Formations 07.30.2017: Life-giving Water

Ezekiel 47:1, 3-12

Belize River, Belize

In the previous lesson, Judah’s restoration was described using the metaphor of the life-giving breath of God. Here, it is described as a river of water that flows from God’s presence. Where before, God’s presence had departed because of the people’s sins, now God has returned to a rebuilt temple with life-giving power. Sustenance and healing will replace judgment as God restores the fortunes of the people.

Water tends to be a powerful symbol of prosperity and life, especially in places where it is hard to come by. For the Quichua people of Sanancahuan Grande, Ecuador, for example, water—and the struggle to get it—dominates life. These mountain-dwellers are blessed with rich, fertile soil, but their access to fresh water is limited. They rely on a spring 780 feet lower than where they live and must travel up and down the mountainside every day, either carrying water by hand or loading it on donkeys. As civil engineer Craig Miller says, the simple act of fetching water “dominates their existence.”

Miller, a resident of Winchester, Massachusetts, is a board member of Life Giving Water International, a non-profit organization that helps rural and indigenous people stabilize their water sources. By addressing issues of water quality and availability, the organization “seek[s] to address people’s physical, emotional, social and spiritual needs.”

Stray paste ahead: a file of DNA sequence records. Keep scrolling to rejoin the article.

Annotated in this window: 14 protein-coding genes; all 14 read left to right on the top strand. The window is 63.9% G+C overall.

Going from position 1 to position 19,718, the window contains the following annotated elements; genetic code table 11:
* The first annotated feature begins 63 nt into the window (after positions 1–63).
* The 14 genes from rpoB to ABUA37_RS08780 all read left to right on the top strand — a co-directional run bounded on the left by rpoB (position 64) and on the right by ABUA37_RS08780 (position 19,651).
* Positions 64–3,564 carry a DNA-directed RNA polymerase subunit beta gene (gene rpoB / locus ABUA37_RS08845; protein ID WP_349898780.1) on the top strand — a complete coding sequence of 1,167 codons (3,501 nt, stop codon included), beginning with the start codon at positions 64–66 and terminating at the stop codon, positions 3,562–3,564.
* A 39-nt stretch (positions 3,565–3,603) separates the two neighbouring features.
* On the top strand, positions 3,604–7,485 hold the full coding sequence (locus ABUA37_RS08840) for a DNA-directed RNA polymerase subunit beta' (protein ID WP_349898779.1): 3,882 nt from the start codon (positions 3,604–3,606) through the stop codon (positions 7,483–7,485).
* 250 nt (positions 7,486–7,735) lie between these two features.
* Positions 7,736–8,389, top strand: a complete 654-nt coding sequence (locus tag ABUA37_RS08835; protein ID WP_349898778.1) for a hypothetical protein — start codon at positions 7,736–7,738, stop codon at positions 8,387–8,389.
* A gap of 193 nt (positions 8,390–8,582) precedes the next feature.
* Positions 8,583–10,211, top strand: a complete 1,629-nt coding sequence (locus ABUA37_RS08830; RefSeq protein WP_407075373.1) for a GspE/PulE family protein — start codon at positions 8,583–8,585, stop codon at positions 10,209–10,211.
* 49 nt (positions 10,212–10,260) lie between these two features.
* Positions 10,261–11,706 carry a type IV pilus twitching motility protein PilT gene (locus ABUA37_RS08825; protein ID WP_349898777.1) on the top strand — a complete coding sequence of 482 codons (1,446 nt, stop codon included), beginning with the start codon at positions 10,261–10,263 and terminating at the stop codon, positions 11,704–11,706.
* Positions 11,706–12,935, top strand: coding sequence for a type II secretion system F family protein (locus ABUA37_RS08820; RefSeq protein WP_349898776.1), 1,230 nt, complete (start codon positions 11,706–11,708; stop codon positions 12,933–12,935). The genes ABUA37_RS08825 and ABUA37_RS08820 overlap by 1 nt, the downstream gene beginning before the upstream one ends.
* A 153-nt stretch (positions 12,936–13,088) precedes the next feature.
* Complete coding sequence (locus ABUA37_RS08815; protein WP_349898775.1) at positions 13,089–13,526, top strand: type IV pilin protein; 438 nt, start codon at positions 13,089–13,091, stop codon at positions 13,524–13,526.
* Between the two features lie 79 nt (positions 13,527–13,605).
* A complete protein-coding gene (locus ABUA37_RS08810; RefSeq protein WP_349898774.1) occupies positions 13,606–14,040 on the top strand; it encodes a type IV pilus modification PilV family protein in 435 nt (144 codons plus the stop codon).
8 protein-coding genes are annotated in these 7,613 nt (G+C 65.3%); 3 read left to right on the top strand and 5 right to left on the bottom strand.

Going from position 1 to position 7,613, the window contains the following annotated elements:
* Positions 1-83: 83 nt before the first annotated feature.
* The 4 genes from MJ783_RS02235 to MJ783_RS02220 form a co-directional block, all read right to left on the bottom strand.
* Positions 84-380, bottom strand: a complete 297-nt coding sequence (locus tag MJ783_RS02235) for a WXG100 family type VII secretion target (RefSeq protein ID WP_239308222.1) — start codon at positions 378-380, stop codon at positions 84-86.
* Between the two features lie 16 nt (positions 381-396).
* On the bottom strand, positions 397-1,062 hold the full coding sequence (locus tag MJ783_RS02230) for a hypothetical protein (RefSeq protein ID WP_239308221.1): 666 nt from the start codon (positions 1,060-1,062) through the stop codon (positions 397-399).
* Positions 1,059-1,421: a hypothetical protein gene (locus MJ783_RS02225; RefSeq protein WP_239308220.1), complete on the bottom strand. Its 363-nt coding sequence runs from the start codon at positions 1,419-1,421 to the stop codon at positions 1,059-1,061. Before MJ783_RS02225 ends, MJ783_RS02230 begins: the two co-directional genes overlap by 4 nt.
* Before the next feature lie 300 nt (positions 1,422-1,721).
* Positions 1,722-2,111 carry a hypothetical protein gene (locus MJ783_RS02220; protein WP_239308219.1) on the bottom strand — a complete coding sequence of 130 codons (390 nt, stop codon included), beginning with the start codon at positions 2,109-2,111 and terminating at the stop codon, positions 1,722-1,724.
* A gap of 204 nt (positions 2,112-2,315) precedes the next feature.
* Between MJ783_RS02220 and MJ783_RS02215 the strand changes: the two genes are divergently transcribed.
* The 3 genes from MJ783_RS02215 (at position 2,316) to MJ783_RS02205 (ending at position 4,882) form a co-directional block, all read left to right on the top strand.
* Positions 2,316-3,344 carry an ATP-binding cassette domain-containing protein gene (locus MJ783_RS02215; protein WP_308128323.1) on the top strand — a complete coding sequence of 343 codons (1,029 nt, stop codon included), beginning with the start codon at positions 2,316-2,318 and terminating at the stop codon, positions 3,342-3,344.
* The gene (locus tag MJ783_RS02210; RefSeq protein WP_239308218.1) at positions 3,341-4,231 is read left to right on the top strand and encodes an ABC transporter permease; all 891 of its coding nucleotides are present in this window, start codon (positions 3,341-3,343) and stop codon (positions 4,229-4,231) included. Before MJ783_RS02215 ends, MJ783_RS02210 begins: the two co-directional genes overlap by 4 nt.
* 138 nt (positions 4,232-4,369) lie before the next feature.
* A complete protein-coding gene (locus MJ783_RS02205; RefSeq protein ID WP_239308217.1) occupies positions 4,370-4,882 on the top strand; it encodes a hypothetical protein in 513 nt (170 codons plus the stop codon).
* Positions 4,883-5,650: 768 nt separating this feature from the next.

Miller recently spent ten days in Sanancahuan Grande, helping build a system to pipe fresh water directly into people’s homes. When completed, the system will involve five miles of supply lines, water storage reservoirs, and a pump house. Its benefits for the community are incalculable. “When a water spigot is placed at the doorstep of every house,” Miller says, “productivity in the community more than doubles because the enormous effort needed to retrieve water manually has been eliminated.”

For Ezekiel, Judah’s restoration and the return of God’s presence in a rebuilt temple are described in terms of water. A life-giving river flows from the temple itself, watering the land and providing trees that are useful both for their fruit and for the healing properties of their leaves (v. 12).

As we study this powerful image of renewing waters, perhaps we should keep in mind Jesus’ invitation:

All who are thirsty should come to me!
All who believe in me should drink!
As the scriptures said concerning me,
Rivers of living water will flow out from within him. (John 7:37-38)

Melissa Russell, “Water at 15,000 Feet: Winchester Man Helps Bring Water to Andes Villagers,” Wicked Local Winchester, 14 Jul 2017 http://winchester.wickedlocal.com/news/20170714/water-at-11500-feet-winchester-man-helps-bring-water-to-andes-villagers.

Discussion

• Do people in your community appreciate clean water or take it for granted? Explain.
• When have you had to do without clean water for an extended period? What was this like?
• Why do you think biblical writers like Ezekiel compared God’s blessings to an abundance of water?

Reference Shelf

The Lord Is There